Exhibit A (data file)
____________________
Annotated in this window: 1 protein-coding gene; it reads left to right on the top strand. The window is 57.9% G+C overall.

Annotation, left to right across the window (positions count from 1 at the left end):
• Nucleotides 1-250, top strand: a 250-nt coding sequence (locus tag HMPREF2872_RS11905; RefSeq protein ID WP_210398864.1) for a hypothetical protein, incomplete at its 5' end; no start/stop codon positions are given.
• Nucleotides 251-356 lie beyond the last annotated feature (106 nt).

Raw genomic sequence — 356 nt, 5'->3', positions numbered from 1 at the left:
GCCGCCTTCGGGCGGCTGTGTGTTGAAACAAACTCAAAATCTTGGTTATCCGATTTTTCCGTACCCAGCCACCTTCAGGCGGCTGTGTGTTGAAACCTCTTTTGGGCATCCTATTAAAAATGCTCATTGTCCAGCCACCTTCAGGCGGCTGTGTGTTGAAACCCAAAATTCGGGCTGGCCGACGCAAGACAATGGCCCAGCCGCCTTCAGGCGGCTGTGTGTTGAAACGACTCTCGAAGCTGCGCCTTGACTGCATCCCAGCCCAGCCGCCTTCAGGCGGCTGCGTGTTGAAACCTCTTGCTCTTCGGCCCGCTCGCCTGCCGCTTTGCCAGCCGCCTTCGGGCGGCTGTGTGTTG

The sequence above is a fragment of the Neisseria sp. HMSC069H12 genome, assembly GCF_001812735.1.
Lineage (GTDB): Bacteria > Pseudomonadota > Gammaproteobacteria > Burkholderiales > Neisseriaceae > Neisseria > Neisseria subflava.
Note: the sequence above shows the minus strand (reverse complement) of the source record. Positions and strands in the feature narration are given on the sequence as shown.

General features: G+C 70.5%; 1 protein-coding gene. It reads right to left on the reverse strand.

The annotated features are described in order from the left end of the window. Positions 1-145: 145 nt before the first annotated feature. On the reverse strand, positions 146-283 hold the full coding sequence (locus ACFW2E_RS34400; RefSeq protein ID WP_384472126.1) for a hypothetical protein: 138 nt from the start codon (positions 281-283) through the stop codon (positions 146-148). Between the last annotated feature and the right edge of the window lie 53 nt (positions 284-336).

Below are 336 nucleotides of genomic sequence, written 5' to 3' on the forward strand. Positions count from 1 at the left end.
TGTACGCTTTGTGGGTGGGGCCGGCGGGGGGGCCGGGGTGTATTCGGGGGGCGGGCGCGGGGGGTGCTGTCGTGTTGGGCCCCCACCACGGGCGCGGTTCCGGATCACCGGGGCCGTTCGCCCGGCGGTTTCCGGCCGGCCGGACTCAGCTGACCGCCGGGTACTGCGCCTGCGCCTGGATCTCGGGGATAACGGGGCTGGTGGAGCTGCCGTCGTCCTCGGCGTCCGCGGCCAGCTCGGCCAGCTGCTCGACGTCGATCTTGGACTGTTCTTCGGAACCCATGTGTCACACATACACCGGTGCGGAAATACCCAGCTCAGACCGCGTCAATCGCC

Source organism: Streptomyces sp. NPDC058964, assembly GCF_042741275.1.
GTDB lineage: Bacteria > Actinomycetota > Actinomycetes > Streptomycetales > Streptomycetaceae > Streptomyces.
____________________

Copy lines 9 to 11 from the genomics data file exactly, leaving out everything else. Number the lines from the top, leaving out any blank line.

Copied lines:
Note: the sequence above shows the minus strand (reverse complement) of the source record. Positions and strands in the feature narration are given on the sequence as shown.

General features: G+C 70.5%; 1 protein-coding gene. It reads right to left on the reverse strand.

The annotated features are described in order from the left end of the window. Positions 1-145: 145 nt before the first annotated feature. On the reverse strand, positions 146-283 hold the full coding sequence (locus ACFW2E_RS34400; RefSeq protein ID WP_384472126.1) for a hypothetical protein: 138 nt from the start codon (positions 281-283) through the stop codon (positions 146-148). Between the last annotated feature and the right edge of the window lie 53 nt (positions 284-336).